Chapter

Afterword: A Theology of Eros, After Transfiguring Passion

Catherine Keller

in Toward a Theology of Eros

Published by Fordham University Press

Published in print January 2007 | ISBN: 9780823226351
Published online March 2011 | e-ISBN: 9780823236718 | DOI: http://dx.doi.org/10.5422/fso/9780823226351.003.0019

Series: Transdisciplinary Theological Colloquia

Afterword: A Theology of Eros, After Transfiguring Passion

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“Theology” and “eros” are more or less co-originate Platonic notions. Yet theology as a work of Jewish and Christian hermeneutics arises from another matrix of love: agape, not eros, translated the Hebrew ahabah, inclusive of human and divine loves, transcendent and carnal, for the New Testament. Carnality and the incarnation—the various theologies of love do not readily love each other, we must admit, even when they lie together. And yet how often in the intervening centuries of Judaism and Christianity has the theologoumenon of God as Eros been named, the eros that is the divine desire for the creation, for the creature? A desire that would not be merely and primly for the sake of the other, but in some no less and no more imaginable sense, also for God's sake. Anders Nygren did not need to oppose any idea of God as eros—this possibility was not in play. Even such an adventurous theologian as Paul Tillich, contesting Nygren, affirmed only the human, not the divine eros.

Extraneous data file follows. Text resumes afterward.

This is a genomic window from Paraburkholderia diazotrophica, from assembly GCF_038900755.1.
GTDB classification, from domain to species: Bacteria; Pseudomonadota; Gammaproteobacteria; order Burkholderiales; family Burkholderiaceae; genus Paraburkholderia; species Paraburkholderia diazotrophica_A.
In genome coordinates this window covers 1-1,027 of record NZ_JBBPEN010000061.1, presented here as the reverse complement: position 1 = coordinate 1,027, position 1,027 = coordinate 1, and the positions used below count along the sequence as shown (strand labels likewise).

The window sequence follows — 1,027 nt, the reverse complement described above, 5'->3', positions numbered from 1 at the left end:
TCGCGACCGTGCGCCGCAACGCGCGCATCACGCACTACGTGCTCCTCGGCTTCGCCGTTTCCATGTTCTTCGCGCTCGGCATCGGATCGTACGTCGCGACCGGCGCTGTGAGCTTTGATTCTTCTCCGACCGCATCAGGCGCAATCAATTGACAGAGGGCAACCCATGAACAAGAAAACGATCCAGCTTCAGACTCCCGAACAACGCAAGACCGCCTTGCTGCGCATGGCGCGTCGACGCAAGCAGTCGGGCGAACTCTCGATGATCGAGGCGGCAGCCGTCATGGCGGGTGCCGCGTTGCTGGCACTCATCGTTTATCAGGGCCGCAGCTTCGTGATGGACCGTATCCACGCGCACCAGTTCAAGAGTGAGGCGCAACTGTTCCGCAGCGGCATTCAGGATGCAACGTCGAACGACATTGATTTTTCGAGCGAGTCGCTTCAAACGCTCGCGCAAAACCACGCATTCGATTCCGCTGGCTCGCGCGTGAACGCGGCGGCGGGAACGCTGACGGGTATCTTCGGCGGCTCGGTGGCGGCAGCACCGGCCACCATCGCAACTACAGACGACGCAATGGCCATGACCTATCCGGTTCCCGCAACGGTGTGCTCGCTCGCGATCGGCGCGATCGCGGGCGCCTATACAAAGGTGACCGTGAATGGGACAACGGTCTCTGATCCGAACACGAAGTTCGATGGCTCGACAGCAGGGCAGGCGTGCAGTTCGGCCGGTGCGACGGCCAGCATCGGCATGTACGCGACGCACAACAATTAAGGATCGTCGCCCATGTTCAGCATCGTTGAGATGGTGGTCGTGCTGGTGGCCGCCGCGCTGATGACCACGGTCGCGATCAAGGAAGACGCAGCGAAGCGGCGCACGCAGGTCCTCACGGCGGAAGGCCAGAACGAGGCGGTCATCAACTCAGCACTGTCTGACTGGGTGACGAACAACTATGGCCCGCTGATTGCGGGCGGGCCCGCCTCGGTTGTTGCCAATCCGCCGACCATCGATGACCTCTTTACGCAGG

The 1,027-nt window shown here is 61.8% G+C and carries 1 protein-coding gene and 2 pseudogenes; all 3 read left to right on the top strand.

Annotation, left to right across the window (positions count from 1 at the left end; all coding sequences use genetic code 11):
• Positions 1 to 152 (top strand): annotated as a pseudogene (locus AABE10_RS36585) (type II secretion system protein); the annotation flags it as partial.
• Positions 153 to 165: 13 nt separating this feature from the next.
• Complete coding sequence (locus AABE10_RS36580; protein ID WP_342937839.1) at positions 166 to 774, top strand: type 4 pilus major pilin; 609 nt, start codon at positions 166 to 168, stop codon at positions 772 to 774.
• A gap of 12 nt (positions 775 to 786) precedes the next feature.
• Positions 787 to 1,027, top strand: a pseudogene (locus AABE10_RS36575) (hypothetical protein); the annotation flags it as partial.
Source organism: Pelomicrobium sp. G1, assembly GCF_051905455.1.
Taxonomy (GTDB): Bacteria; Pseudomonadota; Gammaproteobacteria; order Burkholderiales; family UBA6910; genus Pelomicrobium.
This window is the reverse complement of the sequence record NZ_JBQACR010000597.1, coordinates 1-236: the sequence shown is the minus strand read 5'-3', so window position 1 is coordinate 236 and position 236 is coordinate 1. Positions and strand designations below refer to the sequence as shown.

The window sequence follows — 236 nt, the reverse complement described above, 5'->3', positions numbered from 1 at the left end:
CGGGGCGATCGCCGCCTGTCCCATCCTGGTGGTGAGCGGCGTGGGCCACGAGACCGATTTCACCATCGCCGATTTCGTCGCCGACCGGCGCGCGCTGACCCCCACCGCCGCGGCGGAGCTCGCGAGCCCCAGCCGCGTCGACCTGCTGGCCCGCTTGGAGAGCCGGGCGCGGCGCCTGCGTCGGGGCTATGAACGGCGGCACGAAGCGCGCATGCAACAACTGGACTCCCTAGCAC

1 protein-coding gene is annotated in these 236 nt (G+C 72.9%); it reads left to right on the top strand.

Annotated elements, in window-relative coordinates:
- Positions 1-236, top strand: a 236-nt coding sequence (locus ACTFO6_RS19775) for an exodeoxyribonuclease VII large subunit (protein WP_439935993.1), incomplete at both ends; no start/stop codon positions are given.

Keywords: God; eros; theology; love; agape; incarnation; Anders Nygren; desire

Chapter.  3535 words. 

Subjects: Christian Theology

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